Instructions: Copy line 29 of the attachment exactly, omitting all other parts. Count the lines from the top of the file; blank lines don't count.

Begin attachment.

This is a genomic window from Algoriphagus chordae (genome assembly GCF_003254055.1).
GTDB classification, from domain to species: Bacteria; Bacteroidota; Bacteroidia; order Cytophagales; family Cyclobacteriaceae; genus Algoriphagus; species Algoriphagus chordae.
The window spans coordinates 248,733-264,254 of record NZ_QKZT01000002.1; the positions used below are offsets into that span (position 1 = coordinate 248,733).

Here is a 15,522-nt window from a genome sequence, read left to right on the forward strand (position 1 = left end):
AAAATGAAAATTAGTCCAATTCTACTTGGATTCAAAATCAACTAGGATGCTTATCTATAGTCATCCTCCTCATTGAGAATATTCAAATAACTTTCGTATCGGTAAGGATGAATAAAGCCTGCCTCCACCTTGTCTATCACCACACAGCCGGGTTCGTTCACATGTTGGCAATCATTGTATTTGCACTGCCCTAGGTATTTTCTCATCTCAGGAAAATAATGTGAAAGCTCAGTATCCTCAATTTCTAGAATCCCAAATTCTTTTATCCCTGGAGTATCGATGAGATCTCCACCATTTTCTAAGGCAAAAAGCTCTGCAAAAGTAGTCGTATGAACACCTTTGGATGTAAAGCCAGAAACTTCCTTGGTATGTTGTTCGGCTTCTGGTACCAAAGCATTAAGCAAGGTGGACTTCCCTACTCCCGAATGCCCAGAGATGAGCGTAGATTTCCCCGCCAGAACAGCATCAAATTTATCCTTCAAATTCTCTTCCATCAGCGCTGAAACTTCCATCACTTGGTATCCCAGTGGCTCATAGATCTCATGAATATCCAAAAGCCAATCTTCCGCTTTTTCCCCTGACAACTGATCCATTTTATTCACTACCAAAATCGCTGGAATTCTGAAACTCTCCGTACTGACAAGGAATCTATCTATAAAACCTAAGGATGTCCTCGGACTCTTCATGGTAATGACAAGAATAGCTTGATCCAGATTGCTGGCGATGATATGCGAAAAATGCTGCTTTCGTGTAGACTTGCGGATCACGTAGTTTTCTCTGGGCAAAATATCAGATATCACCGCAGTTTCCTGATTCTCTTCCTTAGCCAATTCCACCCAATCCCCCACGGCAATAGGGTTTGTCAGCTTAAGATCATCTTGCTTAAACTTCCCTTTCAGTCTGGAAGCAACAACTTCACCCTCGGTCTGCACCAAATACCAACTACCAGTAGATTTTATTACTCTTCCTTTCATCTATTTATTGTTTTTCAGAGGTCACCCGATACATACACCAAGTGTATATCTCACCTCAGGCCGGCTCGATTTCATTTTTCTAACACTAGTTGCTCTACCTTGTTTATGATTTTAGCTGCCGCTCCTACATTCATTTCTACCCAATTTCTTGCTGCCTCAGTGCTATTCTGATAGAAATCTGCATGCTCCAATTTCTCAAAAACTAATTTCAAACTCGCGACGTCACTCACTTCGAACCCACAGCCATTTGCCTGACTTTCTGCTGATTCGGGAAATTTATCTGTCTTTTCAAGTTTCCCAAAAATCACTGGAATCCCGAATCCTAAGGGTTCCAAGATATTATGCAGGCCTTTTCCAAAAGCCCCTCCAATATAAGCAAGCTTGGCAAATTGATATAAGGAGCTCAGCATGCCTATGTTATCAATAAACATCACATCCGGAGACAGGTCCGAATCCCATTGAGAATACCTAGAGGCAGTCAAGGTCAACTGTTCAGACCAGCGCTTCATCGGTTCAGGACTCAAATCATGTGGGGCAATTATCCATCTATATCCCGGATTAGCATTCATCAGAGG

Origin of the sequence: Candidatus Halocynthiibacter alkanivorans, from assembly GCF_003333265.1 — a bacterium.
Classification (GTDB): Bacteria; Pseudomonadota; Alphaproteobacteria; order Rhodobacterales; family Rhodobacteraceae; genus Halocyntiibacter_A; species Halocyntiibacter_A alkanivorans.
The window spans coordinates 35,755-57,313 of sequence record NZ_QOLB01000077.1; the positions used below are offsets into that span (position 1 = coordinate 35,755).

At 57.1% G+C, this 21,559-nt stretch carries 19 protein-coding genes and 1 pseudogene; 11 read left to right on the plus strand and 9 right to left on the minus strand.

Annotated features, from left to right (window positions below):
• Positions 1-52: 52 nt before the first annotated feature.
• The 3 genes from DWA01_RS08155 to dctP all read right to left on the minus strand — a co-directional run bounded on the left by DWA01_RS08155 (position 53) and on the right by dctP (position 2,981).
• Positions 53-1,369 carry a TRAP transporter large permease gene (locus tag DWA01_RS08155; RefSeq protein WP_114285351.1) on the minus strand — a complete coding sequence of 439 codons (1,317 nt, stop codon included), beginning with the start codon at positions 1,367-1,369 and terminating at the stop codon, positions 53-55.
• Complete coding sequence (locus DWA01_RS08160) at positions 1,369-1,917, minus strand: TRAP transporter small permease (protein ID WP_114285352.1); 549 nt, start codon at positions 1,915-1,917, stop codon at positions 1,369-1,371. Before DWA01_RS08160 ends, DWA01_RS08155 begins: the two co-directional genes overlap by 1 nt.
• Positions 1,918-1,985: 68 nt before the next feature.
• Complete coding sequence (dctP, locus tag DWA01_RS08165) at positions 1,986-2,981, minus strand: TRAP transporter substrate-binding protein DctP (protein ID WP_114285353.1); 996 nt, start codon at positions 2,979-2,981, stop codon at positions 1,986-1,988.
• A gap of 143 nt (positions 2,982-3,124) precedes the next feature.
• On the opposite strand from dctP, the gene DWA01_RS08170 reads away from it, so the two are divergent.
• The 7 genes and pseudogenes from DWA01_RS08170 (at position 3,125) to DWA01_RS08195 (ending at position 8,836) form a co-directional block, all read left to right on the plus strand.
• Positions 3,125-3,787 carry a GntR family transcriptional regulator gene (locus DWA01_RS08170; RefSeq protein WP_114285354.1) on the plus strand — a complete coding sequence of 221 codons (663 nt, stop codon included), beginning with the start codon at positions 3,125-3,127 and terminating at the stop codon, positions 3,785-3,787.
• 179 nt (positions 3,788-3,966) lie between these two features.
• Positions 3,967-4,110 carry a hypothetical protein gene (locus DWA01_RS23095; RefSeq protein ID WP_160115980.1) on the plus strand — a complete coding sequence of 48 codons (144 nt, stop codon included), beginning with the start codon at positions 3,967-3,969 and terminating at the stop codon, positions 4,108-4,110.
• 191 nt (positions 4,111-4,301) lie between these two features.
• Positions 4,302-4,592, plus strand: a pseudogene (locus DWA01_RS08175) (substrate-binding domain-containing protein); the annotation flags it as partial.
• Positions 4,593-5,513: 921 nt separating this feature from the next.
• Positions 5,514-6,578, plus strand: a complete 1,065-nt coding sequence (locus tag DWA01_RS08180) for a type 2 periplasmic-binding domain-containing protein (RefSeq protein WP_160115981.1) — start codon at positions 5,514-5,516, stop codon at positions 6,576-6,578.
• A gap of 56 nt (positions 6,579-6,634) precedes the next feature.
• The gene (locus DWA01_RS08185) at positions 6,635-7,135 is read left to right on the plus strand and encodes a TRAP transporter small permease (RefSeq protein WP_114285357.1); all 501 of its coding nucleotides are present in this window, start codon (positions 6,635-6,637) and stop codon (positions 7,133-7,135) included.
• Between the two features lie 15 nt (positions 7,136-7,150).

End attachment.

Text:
• Between the two features lie 15 nt (positions 7,136-7,150).